Issue 99
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Issue 100


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To commemorate our 100th issue, we publish the extraordinary story of Queen Victoria’s ‘rebel’ daughter Louise, who preferred fishing and painting to the burdens of a royal life.

Dick Braun reveals the amazing story of a Zebco salesman on a Cuban bass trip who went fishing with Fidel Castro and taught him to cast.

We pay tribute the angling historian Fred Buller MBE, who has died aged 89. His towering books on giant salmon and pike made him a household name in angling.

Imagine a place where you can catch yellowfin tuna from the beach, where sailfish and marlin can be caught close to shore. Ascension Island in the South Atlantic is that paradise.

John Waldo Nash of Maine was America’s leading fish taxidermist in the early 1900s. He was even the official taxidermist for the Grand Trunk Railway system.

Harry Kelly and Patrick Mercy are privileged to take a tour around the workshop of ace reelmaker Ari ‘t Hart, and view dozens of previously unseen creations.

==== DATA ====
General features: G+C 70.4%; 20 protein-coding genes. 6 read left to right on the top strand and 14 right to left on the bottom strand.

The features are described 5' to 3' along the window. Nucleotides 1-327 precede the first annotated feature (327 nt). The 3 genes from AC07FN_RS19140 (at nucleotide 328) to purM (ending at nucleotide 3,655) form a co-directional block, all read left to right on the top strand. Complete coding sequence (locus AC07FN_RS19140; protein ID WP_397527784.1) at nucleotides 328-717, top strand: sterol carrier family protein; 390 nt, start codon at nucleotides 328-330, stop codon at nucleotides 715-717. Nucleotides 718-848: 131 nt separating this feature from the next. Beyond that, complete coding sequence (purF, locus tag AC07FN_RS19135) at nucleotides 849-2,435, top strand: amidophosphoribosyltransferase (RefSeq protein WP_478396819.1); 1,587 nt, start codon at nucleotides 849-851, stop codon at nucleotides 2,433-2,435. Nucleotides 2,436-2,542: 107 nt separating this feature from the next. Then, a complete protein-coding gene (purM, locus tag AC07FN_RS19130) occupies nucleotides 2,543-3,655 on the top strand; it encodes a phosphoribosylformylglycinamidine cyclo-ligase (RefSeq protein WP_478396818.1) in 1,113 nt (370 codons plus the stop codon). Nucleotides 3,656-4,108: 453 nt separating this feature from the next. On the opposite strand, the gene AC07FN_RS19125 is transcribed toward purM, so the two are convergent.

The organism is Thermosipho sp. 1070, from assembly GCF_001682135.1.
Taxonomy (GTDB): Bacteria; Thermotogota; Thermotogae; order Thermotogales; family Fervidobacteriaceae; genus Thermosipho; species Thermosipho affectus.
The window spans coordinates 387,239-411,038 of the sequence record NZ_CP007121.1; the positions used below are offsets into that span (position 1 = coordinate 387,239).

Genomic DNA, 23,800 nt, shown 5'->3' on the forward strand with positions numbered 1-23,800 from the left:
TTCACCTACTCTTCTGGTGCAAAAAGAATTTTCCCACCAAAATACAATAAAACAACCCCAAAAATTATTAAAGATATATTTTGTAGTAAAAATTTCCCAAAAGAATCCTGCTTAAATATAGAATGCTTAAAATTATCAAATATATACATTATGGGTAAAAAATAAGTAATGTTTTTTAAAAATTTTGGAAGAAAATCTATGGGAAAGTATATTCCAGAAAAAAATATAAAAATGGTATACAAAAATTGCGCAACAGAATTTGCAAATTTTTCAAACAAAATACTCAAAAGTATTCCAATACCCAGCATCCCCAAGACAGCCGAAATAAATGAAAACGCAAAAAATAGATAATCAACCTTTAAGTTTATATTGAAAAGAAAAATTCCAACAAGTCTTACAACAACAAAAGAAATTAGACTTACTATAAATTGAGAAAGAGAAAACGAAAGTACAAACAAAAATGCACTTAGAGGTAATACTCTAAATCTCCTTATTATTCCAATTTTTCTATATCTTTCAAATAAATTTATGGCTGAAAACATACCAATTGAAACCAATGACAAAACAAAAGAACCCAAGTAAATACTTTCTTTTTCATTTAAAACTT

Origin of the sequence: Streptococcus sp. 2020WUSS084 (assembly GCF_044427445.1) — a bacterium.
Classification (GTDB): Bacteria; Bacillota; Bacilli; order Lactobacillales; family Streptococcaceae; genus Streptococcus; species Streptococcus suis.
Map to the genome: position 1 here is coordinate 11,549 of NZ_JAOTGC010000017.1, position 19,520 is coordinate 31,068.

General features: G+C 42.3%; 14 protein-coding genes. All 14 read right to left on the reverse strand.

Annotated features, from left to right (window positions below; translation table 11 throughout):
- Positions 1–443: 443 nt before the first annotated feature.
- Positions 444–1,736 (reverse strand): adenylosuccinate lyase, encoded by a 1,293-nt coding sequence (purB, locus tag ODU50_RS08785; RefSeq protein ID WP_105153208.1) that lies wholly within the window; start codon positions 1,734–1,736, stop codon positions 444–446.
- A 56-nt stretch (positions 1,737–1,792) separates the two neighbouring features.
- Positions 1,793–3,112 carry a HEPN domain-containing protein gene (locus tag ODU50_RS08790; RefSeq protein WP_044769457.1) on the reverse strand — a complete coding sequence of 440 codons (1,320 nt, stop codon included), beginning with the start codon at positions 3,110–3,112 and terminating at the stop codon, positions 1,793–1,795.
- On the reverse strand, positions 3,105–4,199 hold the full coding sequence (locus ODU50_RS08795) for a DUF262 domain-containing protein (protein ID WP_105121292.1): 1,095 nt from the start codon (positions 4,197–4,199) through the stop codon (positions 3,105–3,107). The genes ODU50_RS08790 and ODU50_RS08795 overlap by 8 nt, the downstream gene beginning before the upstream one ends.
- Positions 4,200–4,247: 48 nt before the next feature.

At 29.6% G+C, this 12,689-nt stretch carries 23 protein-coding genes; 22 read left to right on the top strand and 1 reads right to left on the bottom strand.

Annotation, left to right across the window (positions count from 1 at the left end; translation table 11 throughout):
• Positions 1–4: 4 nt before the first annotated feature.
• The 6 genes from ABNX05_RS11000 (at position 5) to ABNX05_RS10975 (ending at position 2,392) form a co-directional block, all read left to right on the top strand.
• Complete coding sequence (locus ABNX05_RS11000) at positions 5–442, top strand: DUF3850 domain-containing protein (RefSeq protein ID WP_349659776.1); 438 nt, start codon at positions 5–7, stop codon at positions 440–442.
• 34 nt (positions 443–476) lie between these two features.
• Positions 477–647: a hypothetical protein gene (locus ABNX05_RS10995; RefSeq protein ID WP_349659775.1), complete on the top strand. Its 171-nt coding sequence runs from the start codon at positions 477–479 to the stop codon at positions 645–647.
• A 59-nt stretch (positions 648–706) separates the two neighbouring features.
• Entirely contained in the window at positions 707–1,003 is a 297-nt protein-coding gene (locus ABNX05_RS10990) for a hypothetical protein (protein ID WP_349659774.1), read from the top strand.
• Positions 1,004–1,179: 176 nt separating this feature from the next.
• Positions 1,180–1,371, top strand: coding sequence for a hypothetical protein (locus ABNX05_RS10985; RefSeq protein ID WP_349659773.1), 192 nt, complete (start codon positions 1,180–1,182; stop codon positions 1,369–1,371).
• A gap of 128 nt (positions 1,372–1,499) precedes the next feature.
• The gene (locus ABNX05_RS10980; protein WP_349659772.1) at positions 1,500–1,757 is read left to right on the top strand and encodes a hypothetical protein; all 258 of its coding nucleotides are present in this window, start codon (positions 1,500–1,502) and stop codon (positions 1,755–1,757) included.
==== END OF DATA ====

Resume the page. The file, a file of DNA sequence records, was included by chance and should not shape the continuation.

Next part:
How did those Hardy craftsmen in the 1890s create a reel like the Perfect to such fine tolerances? John Drewett tells how the very first Perfect was made.

The last British traditional eel fisherman has hung up his traps as declining numbers make the business unviable. Peter Cater can trace family connections back to 1475.

John Essex takes a close look at Ray Mumford and Jimmy Randell, two men whose match-fishing records were as good as those of England international Ivan Marks.

Ade Bristow uncovers the story of William Brumfitt, whose skills at tying flies and catching fish were so prodigious that he was asked to curb his fishing to two days a week.

Plans are underway to restore the iconic fishery Redmire Pool, which has produced two record carp, to its 1950 glory days.

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UK & Northern Ireland, Europe, Rest of World